JOHN DALEY AND BRENDAN COATES. We can’t begin to fix our housing crisis until our leaders start levelling with the public

Governments at both Federal and State level are still avoiding the politically difficult changes that would make a real difference to housing affordability. But we won’t make progress unless our leaders eschew the popular but ineffective options in favour of planning and tax reforms that could actually improve affordability.

Public concern about housing affordability continues to rise in Australia. Modest price falls in Sydney and Melbourne won’t take the heat out of the issue: prices have more than doubled since the mid 1990s in real terms, far outstripping growth in incomes.

But our governments refuse to take the issue seriously.

Governments of both political stripes have largely avoided the politically difficult changes to planning laws to increase density and tax rules that would make a real difference to affordability.

The Turnbull Government’s “comprehensive” plan to tackle housing affordability, announced in last year’s Budget, amounted to a grab-bag of easy “solutions.”

 

A new super saver scheme for first homebuyers, incentives for seniors to downsize, and a vacant property tax for foreign investors all sound good, but none will make much difference. The motivation was clear: do just enough to neutralise housing as an election issue, but avoid the tough choices. The government has since declared victory: housing barely related a mention in this year’s Federal Budget.

State governments in NSW and Victoria made giveaways to first homebuyers the centrepieces of their respective housing plans, announced last year. These giveaways are extremely popular with voters. But in reality they are second homesellers’ incentives: the biggest winners were people who own homes already, and property developers with new homes ready to sell. Six months later, Melbourne property prices had soared in areas popular with first homebuyers. Neverthless, the Victorian government also appears to have declared victory: there were few mentions of housing in the Victorian budget either.

There are policies that would improve affordability, but none are easy

Our recent report, Housing affordability: re-imagining the Australian Dream, identified policies that would make a material difference to affordability without substantially dragging on the economy or the budget.

Affordability will only get a lot better if governments ensure more homes are built. State governments should fix planning rules to allow more homes to be built in inner and middle-ring suburbs of our largest cities. More small-scale urban infill projects should be allowed without council planning approval. Denser development should be allowed ‘as of right’ along key transport corridors.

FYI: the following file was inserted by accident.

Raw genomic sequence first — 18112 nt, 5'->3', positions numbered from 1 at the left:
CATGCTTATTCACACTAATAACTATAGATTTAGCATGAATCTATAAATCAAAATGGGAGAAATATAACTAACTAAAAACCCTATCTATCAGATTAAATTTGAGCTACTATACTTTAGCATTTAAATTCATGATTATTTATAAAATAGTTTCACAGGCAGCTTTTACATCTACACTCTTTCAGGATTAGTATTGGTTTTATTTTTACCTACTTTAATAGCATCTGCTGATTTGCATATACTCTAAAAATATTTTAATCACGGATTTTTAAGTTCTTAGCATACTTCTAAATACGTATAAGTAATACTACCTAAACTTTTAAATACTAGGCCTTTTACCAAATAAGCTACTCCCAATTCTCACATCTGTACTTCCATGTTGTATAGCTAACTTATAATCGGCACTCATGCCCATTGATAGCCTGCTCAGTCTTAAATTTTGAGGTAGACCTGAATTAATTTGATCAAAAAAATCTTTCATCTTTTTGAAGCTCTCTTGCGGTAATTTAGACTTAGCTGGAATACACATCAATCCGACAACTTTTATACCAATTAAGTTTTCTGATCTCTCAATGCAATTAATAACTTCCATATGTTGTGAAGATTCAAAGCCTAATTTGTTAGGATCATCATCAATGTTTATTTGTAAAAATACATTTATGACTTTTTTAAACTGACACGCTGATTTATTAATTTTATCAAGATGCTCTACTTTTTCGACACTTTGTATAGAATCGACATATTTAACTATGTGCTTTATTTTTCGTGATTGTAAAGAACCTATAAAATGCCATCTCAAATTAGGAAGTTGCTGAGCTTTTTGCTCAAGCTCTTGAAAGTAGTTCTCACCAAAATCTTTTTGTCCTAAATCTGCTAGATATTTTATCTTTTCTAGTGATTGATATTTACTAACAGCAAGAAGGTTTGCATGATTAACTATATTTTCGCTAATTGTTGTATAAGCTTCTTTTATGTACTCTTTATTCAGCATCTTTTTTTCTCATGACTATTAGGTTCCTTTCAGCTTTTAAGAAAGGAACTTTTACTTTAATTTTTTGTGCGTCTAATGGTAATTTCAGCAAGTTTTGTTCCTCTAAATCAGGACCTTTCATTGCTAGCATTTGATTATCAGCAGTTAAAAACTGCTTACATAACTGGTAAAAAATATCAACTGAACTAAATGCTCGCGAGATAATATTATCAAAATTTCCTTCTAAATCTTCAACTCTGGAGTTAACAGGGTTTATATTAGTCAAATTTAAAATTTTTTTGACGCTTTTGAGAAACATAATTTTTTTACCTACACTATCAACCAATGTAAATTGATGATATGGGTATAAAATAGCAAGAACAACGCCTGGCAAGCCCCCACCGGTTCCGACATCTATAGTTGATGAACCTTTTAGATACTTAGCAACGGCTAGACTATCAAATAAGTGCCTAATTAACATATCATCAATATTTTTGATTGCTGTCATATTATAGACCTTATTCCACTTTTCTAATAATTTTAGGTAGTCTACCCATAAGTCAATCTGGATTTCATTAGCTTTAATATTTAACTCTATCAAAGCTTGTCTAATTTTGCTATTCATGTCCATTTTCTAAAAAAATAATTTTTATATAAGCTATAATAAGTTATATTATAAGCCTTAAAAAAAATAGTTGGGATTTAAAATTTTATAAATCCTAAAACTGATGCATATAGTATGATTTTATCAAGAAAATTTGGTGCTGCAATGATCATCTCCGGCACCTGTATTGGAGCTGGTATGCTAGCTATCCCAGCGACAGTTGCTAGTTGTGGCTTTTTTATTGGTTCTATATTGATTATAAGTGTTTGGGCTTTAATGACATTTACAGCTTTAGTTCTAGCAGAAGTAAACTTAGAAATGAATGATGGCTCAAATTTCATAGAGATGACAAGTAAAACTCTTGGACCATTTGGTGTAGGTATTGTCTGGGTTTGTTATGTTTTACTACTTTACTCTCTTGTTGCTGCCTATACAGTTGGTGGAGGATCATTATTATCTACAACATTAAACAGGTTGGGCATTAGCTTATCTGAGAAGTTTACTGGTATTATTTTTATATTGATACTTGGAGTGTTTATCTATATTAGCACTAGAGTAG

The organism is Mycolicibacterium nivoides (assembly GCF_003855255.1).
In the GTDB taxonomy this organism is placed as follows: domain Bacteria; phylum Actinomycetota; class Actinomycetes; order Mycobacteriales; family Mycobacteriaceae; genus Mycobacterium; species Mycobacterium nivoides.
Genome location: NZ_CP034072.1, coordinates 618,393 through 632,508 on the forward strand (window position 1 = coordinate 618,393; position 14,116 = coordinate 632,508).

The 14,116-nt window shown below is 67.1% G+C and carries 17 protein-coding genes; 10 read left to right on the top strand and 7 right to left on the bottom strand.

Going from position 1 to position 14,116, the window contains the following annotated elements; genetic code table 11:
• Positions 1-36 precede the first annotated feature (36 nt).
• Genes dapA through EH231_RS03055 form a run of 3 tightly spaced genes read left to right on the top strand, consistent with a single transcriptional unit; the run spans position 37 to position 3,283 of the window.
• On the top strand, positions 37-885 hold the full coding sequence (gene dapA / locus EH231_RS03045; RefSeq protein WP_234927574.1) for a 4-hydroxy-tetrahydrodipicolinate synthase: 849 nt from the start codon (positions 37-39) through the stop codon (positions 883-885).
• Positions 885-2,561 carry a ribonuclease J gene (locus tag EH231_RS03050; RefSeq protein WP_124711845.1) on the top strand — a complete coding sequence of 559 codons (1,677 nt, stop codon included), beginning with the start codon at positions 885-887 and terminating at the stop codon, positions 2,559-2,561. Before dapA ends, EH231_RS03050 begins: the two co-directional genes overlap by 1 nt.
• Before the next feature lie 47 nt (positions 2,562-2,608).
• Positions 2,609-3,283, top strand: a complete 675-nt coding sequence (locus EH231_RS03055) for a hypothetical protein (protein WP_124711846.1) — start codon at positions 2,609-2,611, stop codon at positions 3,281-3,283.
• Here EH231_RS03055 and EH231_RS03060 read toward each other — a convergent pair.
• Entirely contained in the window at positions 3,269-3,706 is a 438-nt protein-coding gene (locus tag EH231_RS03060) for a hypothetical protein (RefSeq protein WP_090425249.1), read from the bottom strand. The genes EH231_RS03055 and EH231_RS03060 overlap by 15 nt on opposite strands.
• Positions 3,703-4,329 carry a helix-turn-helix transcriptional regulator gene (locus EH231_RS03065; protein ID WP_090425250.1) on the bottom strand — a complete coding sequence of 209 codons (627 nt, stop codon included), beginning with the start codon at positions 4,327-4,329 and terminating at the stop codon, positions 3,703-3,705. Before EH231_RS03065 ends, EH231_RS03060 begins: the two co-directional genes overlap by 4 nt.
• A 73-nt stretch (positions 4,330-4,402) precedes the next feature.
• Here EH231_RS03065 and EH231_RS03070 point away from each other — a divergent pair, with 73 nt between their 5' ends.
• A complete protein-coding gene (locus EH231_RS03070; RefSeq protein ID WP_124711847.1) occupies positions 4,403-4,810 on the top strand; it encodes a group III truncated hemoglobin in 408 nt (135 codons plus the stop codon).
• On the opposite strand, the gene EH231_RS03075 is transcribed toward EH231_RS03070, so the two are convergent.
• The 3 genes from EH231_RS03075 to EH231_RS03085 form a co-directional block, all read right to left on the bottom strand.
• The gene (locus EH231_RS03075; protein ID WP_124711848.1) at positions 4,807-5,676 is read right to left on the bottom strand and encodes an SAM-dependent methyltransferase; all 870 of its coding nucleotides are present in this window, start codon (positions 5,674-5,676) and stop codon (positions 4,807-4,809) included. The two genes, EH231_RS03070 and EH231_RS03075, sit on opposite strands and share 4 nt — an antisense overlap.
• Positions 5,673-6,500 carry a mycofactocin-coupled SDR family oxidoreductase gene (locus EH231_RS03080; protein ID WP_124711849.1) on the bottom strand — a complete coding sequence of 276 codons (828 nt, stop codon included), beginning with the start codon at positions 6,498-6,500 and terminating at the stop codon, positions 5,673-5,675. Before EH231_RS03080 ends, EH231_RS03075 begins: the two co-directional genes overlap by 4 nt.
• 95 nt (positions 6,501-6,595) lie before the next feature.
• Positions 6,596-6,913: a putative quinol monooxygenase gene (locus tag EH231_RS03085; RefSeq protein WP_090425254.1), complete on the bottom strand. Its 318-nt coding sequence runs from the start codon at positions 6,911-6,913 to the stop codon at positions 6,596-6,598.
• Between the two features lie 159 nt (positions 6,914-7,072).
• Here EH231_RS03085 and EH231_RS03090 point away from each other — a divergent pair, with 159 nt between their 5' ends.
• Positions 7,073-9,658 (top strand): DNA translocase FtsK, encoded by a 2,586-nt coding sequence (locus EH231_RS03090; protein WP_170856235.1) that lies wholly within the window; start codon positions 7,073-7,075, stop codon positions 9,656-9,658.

The Commonwealth government can improve housing affordability immediately, by reducing demand. It should reduce the capital gains tax discount to 25 per cent; abolish negative gearing; and include owner-occupied housing in the Age Pension assets test. And unless the states are prepared to reform their planning systems, the Commonwealth should consider tapping the brakes on Australia’s migrant intake.

Australia won’t make progress on housing affordability unless it tackles at least some of these politically difficult decisions.

Stop offering false hope

Our governments need to stop offering false hope through policies, such as first home-owners’ grants, that have been shown to be ineffective. These policies have intuitive appeal, and tend to be popular. But voters are unlikely to change their views unless our leaders are prepared to challenge them.

And governments have no chance of bringing the community with them when they keep telling voters that the easy policies will do the job. Instead, governments need to explain the hard choices, to prepare the ground for the tough decisions that need to be made.

Either people accept greater density in their suburb, or their children will not be able to buy a home, and seniors will not be able to downsize in the suburb where they live. Economic growth will be constrained. And Australia will become a less equal society – both economically and socially.

Australians have figured out that there is a real problem. It’s about time our political leaders levelled with us about how to solve it.

Download the PDF of Making Housing Affordable articles posted in May 2017.

John Daley is CEO and Brendan Coates a Fellow at the Grattan Institute.

 

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One Response to JOHN DALEY AND BRENDAN COATES. We can’t begin to fix our housing crisis until our leaders start levelling with the public

  1. R. N. England says:

    The Chinese Government tightly regulates the housing market on the grounds that “dwellings are for living in, not for speculation”. Many Members of Parliament in Australia own several houses: that is, they indulge in housing-market speculation at the expense of their own constituents. That seems to be what they mean by Australian “freedom” and Chinese “repression”.

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